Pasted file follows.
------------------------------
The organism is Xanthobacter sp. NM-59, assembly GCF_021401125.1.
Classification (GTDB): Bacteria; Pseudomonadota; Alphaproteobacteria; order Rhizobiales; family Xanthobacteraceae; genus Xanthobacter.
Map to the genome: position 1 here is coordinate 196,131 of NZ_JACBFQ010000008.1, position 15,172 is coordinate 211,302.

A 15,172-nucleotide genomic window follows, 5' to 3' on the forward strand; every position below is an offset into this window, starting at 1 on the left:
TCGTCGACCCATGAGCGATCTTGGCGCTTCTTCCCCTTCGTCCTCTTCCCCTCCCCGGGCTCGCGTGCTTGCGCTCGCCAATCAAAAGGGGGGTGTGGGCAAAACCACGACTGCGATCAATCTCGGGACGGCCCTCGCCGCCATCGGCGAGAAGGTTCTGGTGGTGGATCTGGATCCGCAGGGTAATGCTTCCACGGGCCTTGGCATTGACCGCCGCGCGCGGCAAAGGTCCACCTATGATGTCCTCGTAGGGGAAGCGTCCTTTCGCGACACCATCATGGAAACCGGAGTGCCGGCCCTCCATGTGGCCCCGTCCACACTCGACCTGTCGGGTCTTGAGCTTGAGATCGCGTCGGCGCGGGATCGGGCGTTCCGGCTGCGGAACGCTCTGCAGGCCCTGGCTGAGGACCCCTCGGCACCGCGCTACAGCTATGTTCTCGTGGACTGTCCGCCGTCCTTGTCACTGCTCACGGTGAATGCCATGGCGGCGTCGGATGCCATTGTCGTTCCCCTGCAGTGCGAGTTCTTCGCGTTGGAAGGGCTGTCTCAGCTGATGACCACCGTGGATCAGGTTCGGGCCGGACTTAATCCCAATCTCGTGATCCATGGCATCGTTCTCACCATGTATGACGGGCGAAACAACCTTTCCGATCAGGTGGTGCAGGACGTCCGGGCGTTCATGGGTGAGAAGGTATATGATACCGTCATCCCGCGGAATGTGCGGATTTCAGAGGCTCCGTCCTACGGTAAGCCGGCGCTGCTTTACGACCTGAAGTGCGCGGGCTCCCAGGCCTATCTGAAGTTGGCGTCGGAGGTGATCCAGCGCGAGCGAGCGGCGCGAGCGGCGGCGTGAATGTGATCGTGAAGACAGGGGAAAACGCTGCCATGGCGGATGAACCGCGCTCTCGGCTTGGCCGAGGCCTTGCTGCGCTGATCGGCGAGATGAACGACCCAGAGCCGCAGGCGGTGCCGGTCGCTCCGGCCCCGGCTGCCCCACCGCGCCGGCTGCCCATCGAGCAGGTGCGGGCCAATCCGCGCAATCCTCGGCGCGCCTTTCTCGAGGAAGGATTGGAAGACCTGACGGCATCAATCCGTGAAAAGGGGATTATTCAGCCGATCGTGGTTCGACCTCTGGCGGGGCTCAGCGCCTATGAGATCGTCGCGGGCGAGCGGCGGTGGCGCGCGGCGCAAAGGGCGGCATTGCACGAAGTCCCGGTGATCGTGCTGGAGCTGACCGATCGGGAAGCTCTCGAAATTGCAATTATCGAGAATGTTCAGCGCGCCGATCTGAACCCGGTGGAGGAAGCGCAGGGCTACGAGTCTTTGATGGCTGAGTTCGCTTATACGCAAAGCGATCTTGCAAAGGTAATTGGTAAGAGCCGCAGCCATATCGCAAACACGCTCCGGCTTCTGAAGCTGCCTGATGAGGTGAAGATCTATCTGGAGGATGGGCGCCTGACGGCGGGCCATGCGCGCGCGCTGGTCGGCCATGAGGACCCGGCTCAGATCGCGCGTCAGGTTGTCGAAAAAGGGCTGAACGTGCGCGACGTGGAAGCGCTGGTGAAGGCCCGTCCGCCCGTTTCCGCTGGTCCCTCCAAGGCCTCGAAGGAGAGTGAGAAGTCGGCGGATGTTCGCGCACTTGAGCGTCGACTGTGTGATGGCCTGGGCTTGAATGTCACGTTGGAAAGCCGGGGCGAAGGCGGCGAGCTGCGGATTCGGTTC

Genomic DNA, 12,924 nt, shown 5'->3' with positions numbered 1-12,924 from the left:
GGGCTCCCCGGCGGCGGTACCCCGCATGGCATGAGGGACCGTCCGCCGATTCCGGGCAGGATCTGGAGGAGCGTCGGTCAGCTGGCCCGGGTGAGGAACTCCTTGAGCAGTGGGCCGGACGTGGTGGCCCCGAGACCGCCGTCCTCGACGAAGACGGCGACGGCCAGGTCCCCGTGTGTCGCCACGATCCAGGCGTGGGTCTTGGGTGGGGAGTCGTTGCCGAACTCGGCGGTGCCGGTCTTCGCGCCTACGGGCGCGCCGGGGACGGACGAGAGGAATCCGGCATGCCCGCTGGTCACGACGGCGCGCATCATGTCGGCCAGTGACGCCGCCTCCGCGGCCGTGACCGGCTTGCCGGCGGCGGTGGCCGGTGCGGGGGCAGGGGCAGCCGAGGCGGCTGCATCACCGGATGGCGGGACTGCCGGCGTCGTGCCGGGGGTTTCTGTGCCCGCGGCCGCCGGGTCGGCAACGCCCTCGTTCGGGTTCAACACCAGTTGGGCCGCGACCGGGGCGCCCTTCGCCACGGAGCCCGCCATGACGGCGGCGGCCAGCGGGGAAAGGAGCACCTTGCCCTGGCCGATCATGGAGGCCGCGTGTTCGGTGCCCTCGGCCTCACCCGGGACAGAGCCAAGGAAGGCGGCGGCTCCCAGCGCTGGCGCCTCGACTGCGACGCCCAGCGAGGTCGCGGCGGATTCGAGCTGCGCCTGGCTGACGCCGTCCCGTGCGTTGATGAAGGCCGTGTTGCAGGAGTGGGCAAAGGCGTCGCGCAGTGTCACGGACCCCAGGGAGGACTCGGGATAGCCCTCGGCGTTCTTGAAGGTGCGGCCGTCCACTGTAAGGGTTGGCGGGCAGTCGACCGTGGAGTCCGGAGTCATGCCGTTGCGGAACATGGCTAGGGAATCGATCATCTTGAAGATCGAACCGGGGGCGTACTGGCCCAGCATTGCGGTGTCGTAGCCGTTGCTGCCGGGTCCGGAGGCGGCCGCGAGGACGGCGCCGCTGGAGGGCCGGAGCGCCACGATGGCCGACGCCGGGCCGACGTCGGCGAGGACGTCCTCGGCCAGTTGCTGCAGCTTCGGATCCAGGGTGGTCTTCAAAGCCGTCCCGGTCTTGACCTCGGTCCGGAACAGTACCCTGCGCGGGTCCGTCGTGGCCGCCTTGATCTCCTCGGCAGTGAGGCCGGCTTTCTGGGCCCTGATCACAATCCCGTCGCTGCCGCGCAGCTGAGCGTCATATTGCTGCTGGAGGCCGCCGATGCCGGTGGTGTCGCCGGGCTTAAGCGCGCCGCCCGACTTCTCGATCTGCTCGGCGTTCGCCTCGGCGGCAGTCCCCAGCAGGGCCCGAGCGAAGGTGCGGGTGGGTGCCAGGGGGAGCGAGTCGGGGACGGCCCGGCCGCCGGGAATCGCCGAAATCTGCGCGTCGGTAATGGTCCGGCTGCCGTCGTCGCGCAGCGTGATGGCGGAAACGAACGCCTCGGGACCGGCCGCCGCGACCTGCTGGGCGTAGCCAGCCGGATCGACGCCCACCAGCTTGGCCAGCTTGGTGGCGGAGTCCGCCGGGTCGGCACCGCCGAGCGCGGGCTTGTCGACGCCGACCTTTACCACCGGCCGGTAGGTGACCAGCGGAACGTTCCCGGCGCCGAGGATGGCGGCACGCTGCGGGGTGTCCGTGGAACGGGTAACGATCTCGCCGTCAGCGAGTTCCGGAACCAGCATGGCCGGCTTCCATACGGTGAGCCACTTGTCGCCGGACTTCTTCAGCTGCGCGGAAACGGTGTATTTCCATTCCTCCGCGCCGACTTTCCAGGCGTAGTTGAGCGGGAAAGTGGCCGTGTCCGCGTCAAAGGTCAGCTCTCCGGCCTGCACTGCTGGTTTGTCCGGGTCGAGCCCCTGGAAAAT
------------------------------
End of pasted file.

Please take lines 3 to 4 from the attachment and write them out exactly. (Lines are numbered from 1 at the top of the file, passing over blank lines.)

Map to the genome: position 1 here is coordinate 196,131 of NZ_JACBFQ010000008.1, position 15,172 is coordinate 211,302.

A 15,172-nucleotide genomic window follows, 5' to 3' on the forward strand; every position below is an offset into this window, starting at 1 on the left: